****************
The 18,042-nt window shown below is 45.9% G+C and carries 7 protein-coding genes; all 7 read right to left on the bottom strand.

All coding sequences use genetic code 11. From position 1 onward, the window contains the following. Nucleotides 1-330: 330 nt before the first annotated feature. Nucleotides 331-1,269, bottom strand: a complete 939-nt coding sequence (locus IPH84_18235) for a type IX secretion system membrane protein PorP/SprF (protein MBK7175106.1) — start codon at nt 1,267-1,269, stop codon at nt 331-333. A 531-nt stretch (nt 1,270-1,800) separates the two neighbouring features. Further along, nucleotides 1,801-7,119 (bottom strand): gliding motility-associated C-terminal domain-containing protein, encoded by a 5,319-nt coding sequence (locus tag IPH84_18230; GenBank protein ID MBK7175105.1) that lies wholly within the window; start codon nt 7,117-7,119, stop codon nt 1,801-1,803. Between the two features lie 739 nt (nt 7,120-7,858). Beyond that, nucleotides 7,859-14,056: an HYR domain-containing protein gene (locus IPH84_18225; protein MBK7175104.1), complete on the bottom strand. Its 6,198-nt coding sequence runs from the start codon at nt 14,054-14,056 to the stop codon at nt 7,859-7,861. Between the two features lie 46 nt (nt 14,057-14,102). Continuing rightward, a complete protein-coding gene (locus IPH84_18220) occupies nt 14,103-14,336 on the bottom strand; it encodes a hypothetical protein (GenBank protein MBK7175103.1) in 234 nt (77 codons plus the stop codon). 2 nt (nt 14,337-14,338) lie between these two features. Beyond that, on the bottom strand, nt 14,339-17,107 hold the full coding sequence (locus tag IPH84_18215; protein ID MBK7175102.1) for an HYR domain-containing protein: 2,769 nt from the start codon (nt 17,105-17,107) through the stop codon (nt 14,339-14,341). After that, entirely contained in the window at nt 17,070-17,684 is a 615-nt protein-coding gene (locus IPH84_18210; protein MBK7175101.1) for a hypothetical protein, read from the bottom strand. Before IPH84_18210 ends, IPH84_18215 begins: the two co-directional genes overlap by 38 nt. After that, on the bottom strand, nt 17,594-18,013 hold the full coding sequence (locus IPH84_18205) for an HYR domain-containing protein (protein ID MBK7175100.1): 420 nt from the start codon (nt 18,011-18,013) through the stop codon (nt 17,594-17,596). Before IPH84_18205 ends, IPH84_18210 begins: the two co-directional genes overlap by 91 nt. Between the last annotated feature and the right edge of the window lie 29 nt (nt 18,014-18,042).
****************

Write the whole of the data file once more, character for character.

The 18,042-nt window shown below is 45.9% G+C and carries 7 protein-coding genes; all 7 read right to left on the bottom strand.

All coding sequences use genetic code 11. From position 1 onward, the window contains the following. Nucleotides 1-330: 330 nt before the first annotated feature. Nucleotides 331-1,269, bottom strand: a complete 939-nt coding sequence (locus IPH84_18235) for a type IX secretion system membrane protein PorP/SprF (protein MBK7175106.1) — start codon at nt 1,267-1,269, stop codon at nt 331-333. A 531-nt stretch (nt 1,270-1,800) separates the two neighbouring features. Further along, nucleotides 1,801-7,119 (bottom strand): gliding motility-associated C-terminal domain-containing protein, encoded by a 5,319-nt coding sequence (locus tag IPH84_18230; GenBank protein ID MBK7175105.1) that lies wholly within the window; start codon nt 7,117-7,119, stop codon nt 1,801-1,803. Between the two features lie 739 nt (nt 7,120-7,858). Beyond that, nucleotides 7,859-14,056: an HYR domain-containing protein gene (locus IPH84_18225; protein MBK7175104.1), complete on the bottom strand. Its 6,198-nt coding sequence runs from the start codon at nt 14,054-14,056 to the stop codon at nt 7,859-7,861. Between the two features lie 46 nt (nt 14,057-14,102). Continuing rightward, a complete protein-coding gene (locus IPH84_18220) occupies nt 14,103-14,336 on the bottom strand; it encodes a hypothetical protein (GenBank protein MBK7175103.1) in 234 nt (77 codons plus the stop codon). 2 nt (nt 14,337-14,338) lie between these two features. Beyond that, on the bottom strand, nt 14,339-17,107 hold the full coding sequence (locus tag IPH84_18215; protein ID MBK7175102.1) for an HYR domain-containing protein: 2,769 nt from the start codon (nt 17,105-17,107) through the stop codon (nt 14,339-14,341). After that, entirely contained in the window at nt 17,070-17,684 is a 615-nt protein-coding gene (locus IPH84_18210; protein MBK7175101.1) for a hypothetical protein, read from the bottom strand. Before IPH84_18210 ends, IPH84_18215 begins: the two co-directional genes overlap by 38 nt. After that, on the bottom strand, nt 17,594-18,013 hold the full coding sequence (locus IPH84_18205) for an HYR domain-containing protein (protein ID MBK7175100.1): 420 nt from the start codon (nt 18,011-18,013) through the stop codon (nt 17,594-17,596). Before IPH84_18205 ends, IPH84_18210 begins: the two co-directional genes overlap by 91 nt. Between the last annotated feature and the right edge of the window lie 29 nt (nt 18,014-18,042).